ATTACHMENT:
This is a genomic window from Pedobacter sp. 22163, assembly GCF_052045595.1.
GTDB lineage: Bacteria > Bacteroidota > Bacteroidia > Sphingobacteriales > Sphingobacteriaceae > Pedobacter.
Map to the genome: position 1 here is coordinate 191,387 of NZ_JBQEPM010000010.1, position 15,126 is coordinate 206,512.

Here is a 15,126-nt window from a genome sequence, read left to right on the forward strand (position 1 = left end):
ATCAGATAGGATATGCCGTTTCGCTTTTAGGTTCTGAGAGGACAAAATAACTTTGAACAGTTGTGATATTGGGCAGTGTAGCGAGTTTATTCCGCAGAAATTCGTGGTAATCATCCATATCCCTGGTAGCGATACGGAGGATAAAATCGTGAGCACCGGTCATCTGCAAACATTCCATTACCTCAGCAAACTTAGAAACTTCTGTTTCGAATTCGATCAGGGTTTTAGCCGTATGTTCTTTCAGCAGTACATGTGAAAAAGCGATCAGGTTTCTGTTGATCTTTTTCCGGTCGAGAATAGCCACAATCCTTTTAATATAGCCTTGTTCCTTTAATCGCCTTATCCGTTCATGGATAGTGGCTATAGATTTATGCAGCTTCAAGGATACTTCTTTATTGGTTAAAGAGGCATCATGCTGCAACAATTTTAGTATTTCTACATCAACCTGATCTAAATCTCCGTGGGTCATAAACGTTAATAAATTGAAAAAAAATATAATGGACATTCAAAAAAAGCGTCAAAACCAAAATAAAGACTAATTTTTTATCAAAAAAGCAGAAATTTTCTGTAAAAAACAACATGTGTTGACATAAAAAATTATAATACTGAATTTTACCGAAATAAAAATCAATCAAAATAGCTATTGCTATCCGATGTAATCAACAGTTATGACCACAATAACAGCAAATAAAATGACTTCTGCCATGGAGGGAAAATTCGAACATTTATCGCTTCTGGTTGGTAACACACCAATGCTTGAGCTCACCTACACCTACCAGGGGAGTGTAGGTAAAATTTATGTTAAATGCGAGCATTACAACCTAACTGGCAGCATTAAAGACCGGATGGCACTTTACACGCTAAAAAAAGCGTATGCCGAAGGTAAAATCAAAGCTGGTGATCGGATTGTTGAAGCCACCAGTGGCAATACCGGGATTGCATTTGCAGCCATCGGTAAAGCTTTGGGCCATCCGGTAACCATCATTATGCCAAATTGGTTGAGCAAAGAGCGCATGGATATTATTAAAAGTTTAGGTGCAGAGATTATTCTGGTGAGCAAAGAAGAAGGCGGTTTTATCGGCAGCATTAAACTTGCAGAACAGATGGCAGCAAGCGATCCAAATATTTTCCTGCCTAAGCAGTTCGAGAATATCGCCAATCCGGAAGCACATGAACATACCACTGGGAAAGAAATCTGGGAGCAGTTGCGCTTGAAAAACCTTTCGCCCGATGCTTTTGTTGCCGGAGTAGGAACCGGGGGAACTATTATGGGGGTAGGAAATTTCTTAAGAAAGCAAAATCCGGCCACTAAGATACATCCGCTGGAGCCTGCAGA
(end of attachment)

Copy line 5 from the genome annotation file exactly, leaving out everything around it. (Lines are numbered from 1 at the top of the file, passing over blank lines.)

ATCAGATAGGATATGCCGTTTCGCTTTTAGGTTCTGAGAGGACAAAATAACTTTGAACAGTTGTGATATTGGGCAGTGTAGCGAGTTTATTCCGCAGAAATTCGTGGTAATCATCCATATCCCTGGTAGCGATACGGAGGATAAAATCGTGAGCACCGGTCATCTGCAAACATTCCATTACCTCAGCAAACTTAGAAACTTCTGTTTCGAATTCGATCAGGGTTTTAGCCGTATGTTCTTTCAGCAGTACATGTGAAAAAGCGATCAGGTTTCTGTTGATCTTTTTCCGGTCGAGAATAGCCACAATCCTTTTAATATAGCCTTGTTCCTTTAATCGCCTTATCCGTTCATGGATAGTGGCTATAGATTTATGCAGCTTCAAGGATACTTCTTTATTGGTTAAAGAGGCATCATGCTGCAACAATTTTAGTATTTCTACATCAACCTGATCTAAATCTCCGTGGGTCATAAACGTTAATAAATTGAAAAAAAATATAATGGACATTCAAAAAAAGCGTCAAAACCAAAATAAAGACTAATTTTTTATCAAAAAAGCAGAAATTTTCTGTAAAAAACAACATGTGTTGACATAAAAAATTATAATACTGAATTTTACCGAAATAAAAATCAATCAAAATAGCTATTGCTATCCGATGTAATCAACAGTTATGACCACAATAACAGCAAATAAAATGACTTCTGCCATGGAGGGAAAATTCGAACATTTATCGCTTCTGGTTGGTAACACACCAATGCTTGAGCTCACCTACACCTACCAGGGGAGTGTAGGTAAAATTTATGTTAAATGCGAGCATTACAACCTAACTGGCAGCATTAAAGACCGGATGGCACTTTACACGCTAAAAAAAGCGTATGCCGAAGGTAAAATCAAAGCTGGTGATCGGATTGTTGAAGCCACCAGTGGCAATACCGGGATTGCATTTGCAGCCATCGGTAAAGCTTTGGGCCATCCGGTAACCATCATTATGCCAAATTGGTTGAGCAAAGAGCGCATGGATATTATTAAAAGTTTAGGTGCAGAGATTATTCTGGTGAGCAAAGAAGAAGGCGGTTTTATCGGCAGCATTAAACTTGCAGAACAGATGGCAGCAAGCGATCCAAATATTTTCCTGCCTAAGCAGTTCGAGAATATCGCCAATCCGGAAGCACATGAACATACCACTGGGAAAGAAATCTGGGAGCAGTTGCGCTTGAAAAACCTTTCGCCCGATGCTTTTGTTGCCGGAGTAGGAACCGGGGGAACTATTATGGGGGTAGGAAATTTCTTAAGAAAGCAAAATCCGGCCACTAAGATACATCCGCTGGAGCCTGCAGA